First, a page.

Breaking the Line

I couldn't say what happened to the dorado.  I don't know whether I let the rod slip from my grasp, or if I jerked back in shock, snapping the line, or what.  I do know that beyond us, out to sea, a sleek thirty foot cigarette boat served as the stage to a murderous drama.

The players were too far away from me to see clearly.  There were three: one holding a large handgun (it had to be a pretty hefty chunk of metal for me to make it out at this distance,) and one heaving a third (presumably dead) overboard.

Unlike most stage productions, this one would not prove consequence-free for the spectators.  I could not clearly hear our boat's captain, nor understand his rapid fire Spanish (perhaps 'rapid fire' is an unfortunate choice of words) but I did catch the word 'chingada.'

There followed a moment of stillness, or so it seems in my memory, though I know intellectually that the boat's diesel was churning its usual throaty bass, sea birds were protesting the gunshot, and wavelets continued to slap against our hull.  But in the theater of my memory the world was expectantly silent as the four of us on our vessel waited to see if the remaining two on the other would turn to look our way.  Foolishness, I suppose now.  We were between them and the shore and not more than a couple hundred yards separated us.  How minuscule was the chance that they wouldn't glance our way?  They hadn't noticed us to this point, so there must be some hope.  Maybe....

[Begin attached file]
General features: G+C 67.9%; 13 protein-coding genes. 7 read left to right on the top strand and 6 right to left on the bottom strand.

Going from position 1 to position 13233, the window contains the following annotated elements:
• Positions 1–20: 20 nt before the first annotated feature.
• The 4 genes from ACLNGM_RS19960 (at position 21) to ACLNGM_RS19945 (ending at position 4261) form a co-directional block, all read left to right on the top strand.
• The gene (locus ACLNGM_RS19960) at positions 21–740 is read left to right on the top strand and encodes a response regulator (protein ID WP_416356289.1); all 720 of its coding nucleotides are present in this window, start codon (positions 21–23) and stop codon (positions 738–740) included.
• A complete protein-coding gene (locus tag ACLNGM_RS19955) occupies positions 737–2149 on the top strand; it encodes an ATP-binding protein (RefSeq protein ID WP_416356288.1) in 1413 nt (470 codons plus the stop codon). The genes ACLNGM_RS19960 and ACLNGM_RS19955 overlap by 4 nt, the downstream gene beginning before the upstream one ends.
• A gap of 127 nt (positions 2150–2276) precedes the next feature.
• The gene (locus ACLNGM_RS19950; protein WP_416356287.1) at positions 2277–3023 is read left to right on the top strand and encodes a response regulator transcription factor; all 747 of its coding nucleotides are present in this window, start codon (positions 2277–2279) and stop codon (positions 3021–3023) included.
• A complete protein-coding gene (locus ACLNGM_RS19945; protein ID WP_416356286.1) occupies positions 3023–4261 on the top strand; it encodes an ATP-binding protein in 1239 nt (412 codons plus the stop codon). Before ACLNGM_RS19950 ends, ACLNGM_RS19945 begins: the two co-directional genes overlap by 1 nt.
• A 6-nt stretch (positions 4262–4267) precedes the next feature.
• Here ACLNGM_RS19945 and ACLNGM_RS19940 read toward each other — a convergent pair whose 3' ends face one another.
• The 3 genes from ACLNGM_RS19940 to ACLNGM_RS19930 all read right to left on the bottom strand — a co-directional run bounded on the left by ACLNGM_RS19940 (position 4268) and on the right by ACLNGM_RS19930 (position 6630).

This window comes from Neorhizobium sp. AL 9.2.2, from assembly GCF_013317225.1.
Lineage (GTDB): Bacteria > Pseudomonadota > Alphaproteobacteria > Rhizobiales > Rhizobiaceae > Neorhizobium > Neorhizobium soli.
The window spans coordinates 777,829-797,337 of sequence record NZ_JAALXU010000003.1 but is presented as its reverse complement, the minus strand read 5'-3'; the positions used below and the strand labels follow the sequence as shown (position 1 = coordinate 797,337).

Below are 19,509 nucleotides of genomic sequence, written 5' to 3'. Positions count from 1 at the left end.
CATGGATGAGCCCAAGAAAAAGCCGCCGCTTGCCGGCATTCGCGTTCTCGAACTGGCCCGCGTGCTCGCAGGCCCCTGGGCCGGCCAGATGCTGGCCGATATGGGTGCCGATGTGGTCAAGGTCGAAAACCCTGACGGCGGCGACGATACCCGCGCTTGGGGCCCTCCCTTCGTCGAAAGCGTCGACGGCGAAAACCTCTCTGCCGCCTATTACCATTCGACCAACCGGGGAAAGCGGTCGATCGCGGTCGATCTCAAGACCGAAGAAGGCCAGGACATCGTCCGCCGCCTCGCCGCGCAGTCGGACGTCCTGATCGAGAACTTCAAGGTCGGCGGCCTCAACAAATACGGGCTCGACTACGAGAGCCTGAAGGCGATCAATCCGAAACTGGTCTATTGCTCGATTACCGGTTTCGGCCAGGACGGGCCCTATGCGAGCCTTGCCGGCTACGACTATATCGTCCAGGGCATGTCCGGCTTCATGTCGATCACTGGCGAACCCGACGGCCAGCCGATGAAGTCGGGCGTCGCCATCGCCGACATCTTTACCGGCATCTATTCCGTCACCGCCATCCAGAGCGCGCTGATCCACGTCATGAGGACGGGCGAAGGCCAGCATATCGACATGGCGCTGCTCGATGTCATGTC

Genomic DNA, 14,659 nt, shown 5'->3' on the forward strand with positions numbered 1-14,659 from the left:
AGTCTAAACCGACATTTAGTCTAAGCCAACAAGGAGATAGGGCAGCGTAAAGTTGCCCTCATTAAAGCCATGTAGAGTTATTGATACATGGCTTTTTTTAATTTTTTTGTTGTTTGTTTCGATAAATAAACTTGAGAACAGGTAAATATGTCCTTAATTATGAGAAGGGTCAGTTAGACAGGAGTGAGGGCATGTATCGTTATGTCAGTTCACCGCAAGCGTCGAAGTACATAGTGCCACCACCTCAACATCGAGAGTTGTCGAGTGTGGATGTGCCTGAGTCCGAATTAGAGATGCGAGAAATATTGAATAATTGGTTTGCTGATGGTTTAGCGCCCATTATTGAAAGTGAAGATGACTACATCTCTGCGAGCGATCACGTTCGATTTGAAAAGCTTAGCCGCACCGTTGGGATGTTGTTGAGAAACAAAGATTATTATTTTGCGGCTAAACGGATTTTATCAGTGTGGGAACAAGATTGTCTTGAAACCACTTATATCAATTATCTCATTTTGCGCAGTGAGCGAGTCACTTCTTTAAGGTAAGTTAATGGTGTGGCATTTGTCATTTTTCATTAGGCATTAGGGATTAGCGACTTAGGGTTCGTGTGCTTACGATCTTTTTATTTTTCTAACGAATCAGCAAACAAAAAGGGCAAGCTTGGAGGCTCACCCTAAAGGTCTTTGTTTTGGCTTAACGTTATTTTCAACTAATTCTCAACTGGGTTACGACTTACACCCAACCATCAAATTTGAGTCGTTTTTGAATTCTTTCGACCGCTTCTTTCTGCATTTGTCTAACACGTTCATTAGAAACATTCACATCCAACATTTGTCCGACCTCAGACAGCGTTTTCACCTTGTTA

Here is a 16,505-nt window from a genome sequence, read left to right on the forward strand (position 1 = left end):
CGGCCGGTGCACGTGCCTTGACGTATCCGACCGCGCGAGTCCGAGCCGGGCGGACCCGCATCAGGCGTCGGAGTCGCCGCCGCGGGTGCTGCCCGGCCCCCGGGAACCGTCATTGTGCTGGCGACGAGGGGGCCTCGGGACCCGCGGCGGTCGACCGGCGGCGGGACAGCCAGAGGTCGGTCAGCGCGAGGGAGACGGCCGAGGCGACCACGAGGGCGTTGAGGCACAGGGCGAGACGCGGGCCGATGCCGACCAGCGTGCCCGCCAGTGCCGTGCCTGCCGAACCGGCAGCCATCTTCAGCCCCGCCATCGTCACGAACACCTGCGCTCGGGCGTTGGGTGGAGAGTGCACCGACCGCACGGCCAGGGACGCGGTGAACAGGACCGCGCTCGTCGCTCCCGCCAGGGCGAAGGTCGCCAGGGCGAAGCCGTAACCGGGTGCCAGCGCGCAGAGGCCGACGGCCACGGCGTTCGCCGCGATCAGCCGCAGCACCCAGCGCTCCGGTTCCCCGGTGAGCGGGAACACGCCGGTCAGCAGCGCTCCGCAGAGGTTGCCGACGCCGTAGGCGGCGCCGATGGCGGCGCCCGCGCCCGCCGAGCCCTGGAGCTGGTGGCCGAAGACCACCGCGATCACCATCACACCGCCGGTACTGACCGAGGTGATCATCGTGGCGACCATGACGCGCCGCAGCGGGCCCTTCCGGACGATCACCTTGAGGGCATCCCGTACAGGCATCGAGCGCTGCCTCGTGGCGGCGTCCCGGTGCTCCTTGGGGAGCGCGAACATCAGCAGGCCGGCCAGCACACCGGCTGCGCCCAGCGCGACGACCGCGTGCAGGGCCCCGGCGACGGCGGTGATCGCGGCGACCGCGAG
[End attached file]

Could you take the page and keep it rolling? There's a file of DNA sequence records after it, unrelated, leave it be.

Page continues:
Of course there was no hope.  The one who'd tossed the corpse over the side turned to hop into the seat behind the wheel of the big speed boat and saw us, as evidenced by his pointing arm and the responsive about face of the man with the pistol.

“A la madre!” swore the mate, and I heartily agreed with the sentiment, even though I didn't understand what exactly he was saying.  The captain also seemed to concur – he rammed forward the throttle and turned us, yawing precariously, towards shore.

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